Round 21, 2018

This week we saw the horror of Andrew Gaff’s assault on Andrew Brayshaw in the Western Australian derby. This was the equal-longest suspension for a single offence since the Tribunal changed its methods of operation in 2005, when the points system was introduced. It was not, though, the longest suspension since then: in 2010 St Kilda’s Steven Baker was suspended for 9 weeks over three charges, all for striking and misconduct against Geelong’s Steve Johnson.

But in the history of the AFL Tribunal, there have been plenty of much longer suspensions. Besides Stephen Dank’s life ban in 2016 for doping (handed down by the Anti-Doping Tribunal), there are some quite lengthy bans hidden back there in the bowels of Australian Rules footy.

We can start with Carlton players, and childhood friends, Doug Fraser and Alex Lang who were involved in a bribery scandal in the finals series in 1910: they both were offered bribes to ‘play dead’, and the Tribunal suspended them for 99 matches, or 5 years. Suspicion about the possibility of a fix being on was first aroused after Carlton lost to St Kilda in Round 18. This was the last round of the season, and it was St Kilda’s first win for the year. While Carlton investigated, they named the players in the team for the next week’s semi-final against Melbourne, confronting them only in the rooms just before the game started. High drama indeed! Alongside Fraser and Lang, Douglas Gillespie (a player) and Edward McInerney (a trainer) were also suspected of taking bribes. But they were exonerated, while Fraser and Lang were suspended first by Carlton and then by the League, in a suspension which would be the longest until the Dank affair. Fraser never played another match, ending his career on 11 games. Lang returned to Carlton in 1916, but retired the next season.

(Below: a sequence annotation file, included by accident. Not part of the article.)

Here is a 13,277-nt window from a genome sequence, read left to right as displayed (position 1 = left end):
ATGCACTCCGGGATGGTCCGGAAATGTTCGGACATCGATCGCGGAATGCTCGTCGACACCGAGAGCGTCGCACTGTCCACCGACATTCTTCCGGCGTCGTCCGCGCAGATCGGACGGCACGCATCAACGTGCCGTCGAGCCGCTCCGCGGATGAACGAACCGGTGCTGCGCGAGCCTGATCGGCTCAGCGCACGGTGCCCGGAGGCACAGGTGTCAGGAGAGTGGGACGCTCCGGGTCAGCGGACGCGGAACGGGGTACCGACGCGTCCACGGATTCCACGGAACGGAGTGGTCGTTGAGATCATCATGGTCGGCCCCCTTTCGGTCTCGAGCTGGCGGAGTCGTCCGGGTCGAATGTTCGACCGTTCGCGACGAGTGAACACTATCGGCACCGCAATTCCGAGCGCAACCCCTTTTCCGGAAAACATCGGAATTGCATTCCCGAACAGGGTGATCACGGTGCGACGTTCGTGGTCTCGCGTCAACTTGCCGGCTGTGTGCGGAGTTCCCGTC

There’s also been some lengthy suspensions for physical violence, with the longest being Fred Rutley, who was suspended at first for life, but then was allowed to return after serving an 89 game suspension. The Rutley incidents took place in Round 12, 1925, on Saturday August 1, in a game between North Melbourne and Geelong. Rutley, playing for North Melbourne, kicked 3 goals out of the Kangaroos’ 9 for the match (with 5 behinds giving them a final score of 59). They lost to Geelong, who kicked 22.22.154. 1925 was the first year that North Melbourne had played in the VFL, and they won 5 games for the season, leaving them 10th on the ladder (out of 12 teams) at the end of the season. They had won their first game, against Geelong, but on this return game at Arden St there was an ‘all-in brawl at half-time’: it seems that ‘Rutley knocked Geelong’s Lloyd Hagger to the ground with a round-arm action.’ Two of Hagger’s teammates – Arthur Coghlan and Stan Thomas – took issue with Rutley, and the three of them proceeded to punch on. This lead to the brawl, which involved players, team officials, and the crowd, who took the opportunity to throw things at the players. Cliff Rankin and Syd Hall, captain and player for Geelong, were left unconscious and stretchered off. In the aftermath, six players were reported for seventeen offences, and at the Tribunal hearing before Baldwin Spencer, they were suspended for lengths ranging from Rutley’s life ban to Harold Johnston’s reprimand (with bans of 26 matches, 5 matches and 3 matches in the middle).